So You’re Saying There’s a Chance: People really seem to like Cynthia Erivo’s “Stand Up,” which she performed in Harriet (+525), but we think there’s a better choice here. That would be “Into the Unknown,” from Frozen II (+900) which we can guarantee has been blasting out of the stereo speakers of every Oscar voter who happens to also be the parent of a young child. +900 feels a bit high, and it feels a little intriguing, given that it has the most name-brand recognition of any nominated song here.
Best Original Screenplay
The Favorite: Parasite (-250), which is generally surprising – one might have assumed that this would be Tarantino’s category, just given the amount of traction that he’s gotten. Hard to fault the Oddsmakers for going with this one, though: that’s one hell of a script.
They Can’t All Be Winners, Kid: Your Sondheim references can’t save you from anti-Netflix bias, Marriage Story (+1500), and your technical accomplishments are better than your writing, 1917 (+3500).
So You’re Saying There’s a Chance: Tarantino has a solid chance here, and if Once Upon a Time in Hollywood (+150) is going to win a key award beyond Supporting Actor, it’ll be here. But if you really live for the home-run ball, consider Knives Out (+4400), which is a bizarre little outlier here. It’s also a movie squarely aimed at the older block of Oscar voters, but it has a cross-generational appeal that might lift it up, especially with ranked-choice voting.
Best Adapted Screenplay
The Favorite: Jojo Rabbit (-230). Now, this is an odd choice, though it’s not without merit, given that the film took home both the BAFTA and WGA awards last month. It’s a shakier favorite than Parasite, but we think the most uncertainty in this category than there is in the entire live-action race. You’ll see what we mean when we get to Animated Film, which is a fascinating case in and of itself.
They Can’t All Be Winners, Kid: There’s got to be some sort of joke about a clown and two popes walking into a bar, and maybe the screenwriters for Joker (+5500) and The Two Popes (+6500) can figure it out at their tables.
So You’re Saying There’s a Chance: If Little Women (+150) is going to win anything, we’d say that it’d be in this category. Given that the film’s one tragic flaw is its structure — the only complaint that practically everyone shares — the script itself might turn some voters off, but we’d imagine this as the only honest threat to Jojo. A riskier outlier might be The Irishman (+1300), but both the length and the Netflix association might hurt it, even if it’s the best-written film in this category.
Best Animated Film
The Favorite: Here’s an incredibly interesting category: Essentially, we have a pick’em between Toy Story 4 (-150) and Klaus (-115). The odds aren’t necessarily identical — you’ll have to bet more if you’re really confident that Toy Story is going to win — but those are so close, compared to every single category, that they’re essentially telling you to stay away. Klaus may very well win, and the oddsmakers know that, especially since it won at the Annies, too.
They Can’t All Be Winners, Kid: I Lost My Body (+3000), How to Train Your Dragon: The Hidden World (+6000). Man, we hated I Lost My Body so much, we were crawling out of my damn skin when we saw it at Fantastic Fest earlier this year, so there’s no way in hell we’re rooting for this one.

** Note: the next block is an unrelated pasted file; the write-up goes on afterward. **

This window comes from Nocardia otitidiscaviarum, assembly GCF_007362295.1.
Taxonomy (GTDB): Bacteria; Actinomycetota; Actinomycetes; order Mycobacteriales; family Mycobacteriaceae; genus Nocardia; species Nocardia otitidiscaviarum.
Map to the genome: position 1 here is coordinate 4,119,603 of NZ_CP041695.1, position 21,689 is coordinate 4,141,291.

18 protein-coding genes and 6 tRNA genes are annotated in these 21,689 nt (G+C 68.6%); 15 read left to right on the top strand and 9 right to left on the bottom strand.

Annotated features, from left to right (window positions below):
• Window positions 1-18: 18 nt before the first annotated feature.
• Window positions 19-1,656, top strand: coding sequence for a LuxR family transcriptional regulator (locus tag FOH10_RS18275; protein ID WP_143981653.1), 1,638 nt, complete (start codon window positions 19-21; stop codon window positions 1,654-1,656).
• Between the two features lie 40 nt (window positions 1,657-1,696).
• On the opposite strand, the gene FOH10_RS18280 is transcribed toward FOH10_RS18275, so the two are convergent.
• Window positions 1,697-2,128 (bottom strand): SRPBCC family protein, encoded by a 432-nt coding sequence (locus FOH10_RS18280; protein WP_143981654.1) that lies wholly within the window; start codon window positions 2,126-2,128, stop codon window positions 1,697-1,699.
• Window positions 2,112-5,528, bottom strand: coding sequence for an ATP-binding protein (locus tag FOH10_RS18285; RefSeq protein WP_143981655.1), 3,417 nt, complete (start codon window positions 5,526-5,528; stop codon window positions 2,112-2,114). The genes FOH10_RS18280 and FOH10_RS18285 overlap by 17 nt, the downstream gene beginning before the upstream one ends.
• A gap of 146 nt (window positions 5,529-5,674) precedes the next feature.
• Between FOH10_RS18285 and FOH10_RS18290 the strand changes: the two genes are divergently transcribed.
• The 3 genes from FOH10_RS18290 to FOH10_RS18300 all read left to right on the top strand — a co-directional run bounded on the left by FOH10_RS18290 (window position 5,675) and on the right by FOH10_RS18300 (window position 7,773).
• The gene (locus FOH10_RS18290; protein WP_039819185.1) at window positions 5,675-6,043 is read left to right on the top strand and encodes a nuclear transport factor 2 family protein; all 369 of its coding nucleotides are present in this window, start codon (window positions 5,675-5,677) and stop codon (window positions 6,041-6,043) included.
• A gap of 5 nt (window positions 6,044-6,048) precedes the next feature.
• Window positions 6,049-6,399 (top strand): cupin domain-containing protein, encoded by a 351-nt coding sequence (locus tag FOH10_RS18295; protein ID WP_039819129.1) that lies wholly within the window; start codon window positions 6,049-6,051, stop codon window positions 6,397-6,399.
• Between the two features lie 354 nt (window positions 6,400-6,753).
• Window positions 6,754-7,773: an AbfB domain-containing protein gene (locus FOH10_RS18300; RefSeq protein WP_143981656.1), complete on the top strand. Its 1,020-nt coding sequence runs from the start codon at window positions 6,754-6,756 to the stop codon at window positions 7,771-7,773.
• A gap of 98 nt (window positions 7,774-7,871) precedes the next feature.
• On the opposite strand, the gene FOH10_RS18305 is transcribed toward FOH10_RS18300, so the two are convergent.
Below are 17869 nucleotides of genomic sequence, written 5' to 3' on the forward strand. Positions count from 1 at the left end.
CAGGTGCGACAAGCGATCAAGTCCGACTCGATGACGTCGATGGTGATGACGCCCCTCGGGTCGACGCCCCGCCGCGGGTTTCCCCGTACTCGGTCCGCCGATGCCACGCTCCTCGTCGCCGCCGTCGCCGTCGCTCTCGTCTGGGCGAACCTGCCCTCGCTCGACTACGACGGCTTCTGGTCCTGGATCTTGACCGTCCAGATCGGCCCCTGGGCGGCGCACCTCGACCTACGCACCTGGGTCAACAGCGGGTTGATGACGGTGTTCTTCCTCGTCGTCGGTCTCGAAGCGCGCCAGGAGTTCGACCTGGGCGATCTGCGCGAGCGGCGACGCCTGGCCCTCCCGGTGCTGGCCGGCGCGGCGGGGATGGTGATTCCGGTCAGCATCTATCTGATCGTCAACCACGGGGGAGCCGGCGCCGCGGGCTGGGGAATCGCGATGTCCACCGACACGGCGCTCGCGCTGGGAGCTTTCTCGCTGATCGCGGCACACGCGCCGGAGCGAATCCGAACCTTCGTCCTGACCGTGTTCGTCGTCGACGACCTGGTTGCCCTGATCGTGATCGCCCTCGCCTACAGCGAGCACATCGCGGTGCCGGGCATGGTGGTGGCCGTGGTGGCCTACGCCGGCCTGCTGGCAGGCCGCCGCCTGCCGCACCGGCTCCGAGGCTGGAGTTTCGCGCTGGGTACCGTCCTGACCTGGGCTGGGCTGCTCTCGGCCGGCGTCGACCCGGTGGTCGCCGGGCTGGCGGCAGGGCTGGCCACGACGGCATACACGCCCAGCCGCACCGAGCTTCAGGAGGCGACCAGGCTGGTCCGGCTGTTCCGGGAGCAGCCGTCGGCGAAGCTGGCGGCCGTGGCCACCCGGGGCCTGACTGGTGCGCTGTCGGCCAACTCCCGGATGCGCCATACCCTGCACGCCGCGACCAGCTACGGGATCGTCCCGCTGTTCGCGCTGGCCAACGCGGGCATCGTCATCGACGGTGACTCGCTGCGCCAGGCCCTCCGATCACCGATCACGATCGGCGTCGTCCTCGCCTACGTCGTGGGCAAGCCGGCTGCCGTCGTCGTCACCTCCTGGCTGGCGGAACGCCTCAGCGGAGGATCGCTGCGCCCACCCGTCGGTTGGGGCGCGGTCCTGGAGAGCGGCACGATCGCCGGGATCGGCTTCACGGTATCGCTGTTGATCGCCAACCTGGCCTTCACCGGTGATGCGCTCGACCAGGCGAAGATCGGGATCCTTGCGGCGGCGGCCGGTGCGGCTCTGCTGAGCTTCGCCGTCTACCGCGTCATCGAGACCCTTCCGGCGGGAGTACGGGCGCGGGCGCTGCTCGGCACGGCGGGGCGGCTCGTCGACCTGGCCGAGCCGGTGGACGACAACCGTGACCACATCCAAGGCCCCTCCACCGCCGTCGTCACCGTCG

So You’re Saying There’s a Chance: Missing Link (+1350), if you really have to have something to keep you going during animated film or you’ll just die from boredom in the twenty seconds it’ll take them to announce the award. Laika’s a beacon of quality in the animated film sphere, though it really depends: the arty film spot has been taken by Klaus, and that may split some votes.
Best Supporting Actress
The Favorite: Laura Dern, Marriage Story (-2000). If any category is going to have an upset, we’re thinking that it is this one. And that’s not a slight to Dern, who deserves these odds, but there’s an interesting divide between critics and oddsmakers here.
They Can’t All Be Winners, Kid: Margot Robbie, Bombshell (+1200), Scarlett Johansson, Jojo Rabbit (+2200) and Kathy Bates, Richard Jewell (+4500). Robbie’s nominated for the wrong movie here — we honestly assumed that she was present in this category for Once Upon a Time in Hollywood, but Bombshell is a total non-starter. And maybe when Disney buys the Oscars outright in 10 years, ScarJo will get her honorary Oscar for being an original Avenger. But alas, this is not her year.
So You’re Saying There’s a Chance: Florence Pugh, Little Women (+2000). The buzz around Pugh’s performance has been deafening, and there’s a damn good chance that she could walk away with the statuette. Out of all the nominees, she has the best shot, and the Globes and BAFTAs are typically pretty bad at predicting the category — in consensus years. We think she might have a good chance to upset, though be wary at those numbers, of course.
Best Supporting Actor
The Favorite: Brad Pitt, Once Upon a Time in Hollywood (-4000). He’s gonna win. He’s swept every major awards ceremony so far, and the dude is producing a TV show about Lego Masters. Does this look like a man lacking in confidence?
They Can’t All Be Winners, Kid: Sorry, Joe Pesci, The Irishman (+2200), Al Pacino, The Irishman, (+2000), and Anthony Hopkins, The Two Popes (+5500). It’s a category that Tarantino has dominated ever since 2009 when his actors get nods — just look at Christoph Waltz’s shelf for proof of that.
So You’re Saying There’s a Chance: Perhaps the power of positivity could topple Pitt’s chances. It’s incredibly unlikely, but Tom Hanks (+3000) has novelty in his corner with his performance as Mr. Rogers in Marielle Heller’s A Beautiful Day in the Neighborhood. But we’d stay away. As mentioned, Pitt has the second-lowest odds in the race at the moment.